Construction sites are full of hazards that can cause serious injuries or death unless proper precautions are taken. Driver alertness and training is needed to identify, reduce and eliminate dangers when collecting waste and recyclables from construction sites.
By Will Flower
Roll-off boxes are common at many construction sites. Throughout a construction cycle, roll-off containers will come and go on a regular basis. Contractors and trade workers use roll-off containers to remove construction and demolition debris, dirt, rock, concrete, drywall, wood, landscape waste and recyclables.
Be Alert for Potential Risk Hazards
Delivering, placing and removing containers requires special care due to the many potential hazards that exist at construction sites. Some common risk hazards at construction sites include:
• Pedestrians—Contractors including carpenters, plumbers, electricians, roofers and others are active at construction sites. Drivers need to be alert as workers and inspectors move around the site.
• Other vehicles and moving equipment—Construction sites can be busy places with many trucks that are delivering lumber,
plywood, trusses, drywall and other building supplies. Contractors will also have work trucks and trailers at the site resulting in some crowded spaces. Often, there are not defined traffic patterns at construction sites requiring the driver of the roll-off truck to be extra careful while on the site.
• Uneven ground—Beware of uneven ground when driving or walking at a construction site. Holes and trenches may have been excavated for sanitation systems and utilities. Driving a heavy truck near a trench or a large hole can result in a cave-in. Use special care when dropping off or removing roll-off containers. Trucks should be on a level, solid footing when hoisting the container.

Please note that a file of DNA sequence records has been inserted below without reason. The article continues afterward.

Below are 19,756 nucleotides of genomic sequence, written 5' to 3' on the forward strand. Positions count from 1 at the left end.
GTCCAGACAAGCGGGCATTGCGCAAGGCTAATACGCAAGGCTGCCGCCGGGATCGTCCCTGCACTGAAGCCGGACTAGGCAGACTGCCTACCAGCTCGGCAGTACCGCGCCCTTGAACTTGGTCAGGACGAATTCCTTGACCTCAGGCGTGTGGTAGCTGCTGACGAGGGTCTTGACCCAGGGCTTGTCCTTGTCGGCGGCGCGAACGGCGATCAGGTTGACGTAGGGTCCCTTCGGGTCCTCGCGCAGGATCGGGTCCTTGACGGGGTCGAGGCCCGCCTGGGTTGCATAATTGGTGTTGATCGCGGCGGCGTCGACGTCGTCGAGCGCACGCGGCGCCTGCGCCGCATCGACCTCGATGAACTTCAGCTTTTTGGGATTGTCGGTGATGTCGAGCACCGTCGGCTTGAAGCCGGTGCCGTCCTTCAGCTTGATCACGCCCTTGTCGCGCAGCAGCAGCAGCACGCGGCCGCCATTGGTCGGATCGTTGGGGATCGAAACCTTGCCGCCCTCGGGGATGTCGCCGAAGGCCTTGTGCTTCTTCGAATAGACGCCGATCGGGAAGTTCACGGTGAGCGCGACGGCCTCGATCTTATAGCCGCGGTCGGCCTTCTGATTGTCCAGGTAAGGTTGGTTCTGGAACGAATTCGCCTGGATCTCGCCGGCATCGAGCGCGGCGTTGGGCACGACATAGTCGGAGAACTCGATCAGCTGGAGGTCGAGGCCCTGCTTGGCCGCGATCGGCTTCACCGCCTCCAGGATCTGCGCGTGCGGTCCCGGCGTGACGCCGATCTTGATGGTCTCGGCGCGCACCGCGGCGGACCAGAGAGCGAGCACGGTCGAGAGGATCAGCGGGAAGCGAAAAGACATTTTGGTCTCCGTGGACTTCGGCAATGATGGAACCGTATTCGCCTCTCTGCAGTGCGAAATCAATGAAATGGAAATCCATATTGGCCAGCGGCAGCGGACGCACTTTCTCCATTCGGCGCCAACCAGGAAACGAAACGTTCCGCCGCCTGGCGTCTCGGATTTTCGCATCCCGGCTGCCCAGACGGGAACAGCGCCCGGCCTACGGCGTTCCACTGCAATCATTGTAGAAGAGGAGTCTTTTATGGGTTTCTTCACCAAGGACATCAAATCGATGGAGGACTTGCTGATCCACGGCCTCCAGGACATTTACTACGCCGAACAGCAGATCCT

• Overhead hazards—Drivers need to be alert for falling objects when working near buildings and scaffolding. Never park a truck and do not stand under any loads that are suspended or being lifted. Roll-off drivers need to be alert for overhead wires.
• Slip and trip hazards—Construction sites can be slippery from mud, ice and snow. Drivers should be careful when walking at construction sites, especially at projects that have no pavement. Drivers also need to watch for nails, rebar, wire and other items that can puncture a work boot resulting in foot or leg injury.
• Punctures—Drivers should be careful when driving at a construction site to avoid items that can puncture a tire such as nails, rebar and scrap metal.
• Overloaded boxes—Drivers should visually inspect the roll-off container before it is hoisted to make sure it is balanced and not overloaded.
• Securing the load—Drivers should select a safe location to tarp the load prior to transportation to a transfer station, landfill or recycling center.
Proper training and regular “refresher” courses will help identify risks while making deliveries or pickups of roll-off containers at a construction site.
To ensure the risks are mitigated, drivers should use proper PPE and have good work boots. Hard hats, high visibility safety vests, gloves, work boots and other personal protective equipment should be worn at construction sites. Hard hats should fit snugly on your head and not come loose during normal movements or work activities. When eye protection is needed, drivers should make sure that safety glasses do not interfere with their movements and fit snugly on their faces. Eye protection should be kept clean and in good repair.
Extra care and alertness at construction sites will keep drivers and other construction workers safe. These rules not only prevent dangerous accidents from occurring in the first place, but they also teach workers how to avoid dangerous situations and how to react to them. | WA
Will Flower is the Senior Vice President of Corporate and Public Affairs at Winters Bros. Waste Systems (Long Island, NY). Will has 38 years of experience in the area of solid waste management and environmental protection. He has worked in the Director’s Office of the Illinois Environmental Protection Agency and held operational and executive leadership positions at Waste Management, Inc. and Republic Services. Inc. Prior to his current position, he served as the President of a large recycling center on Long Island.
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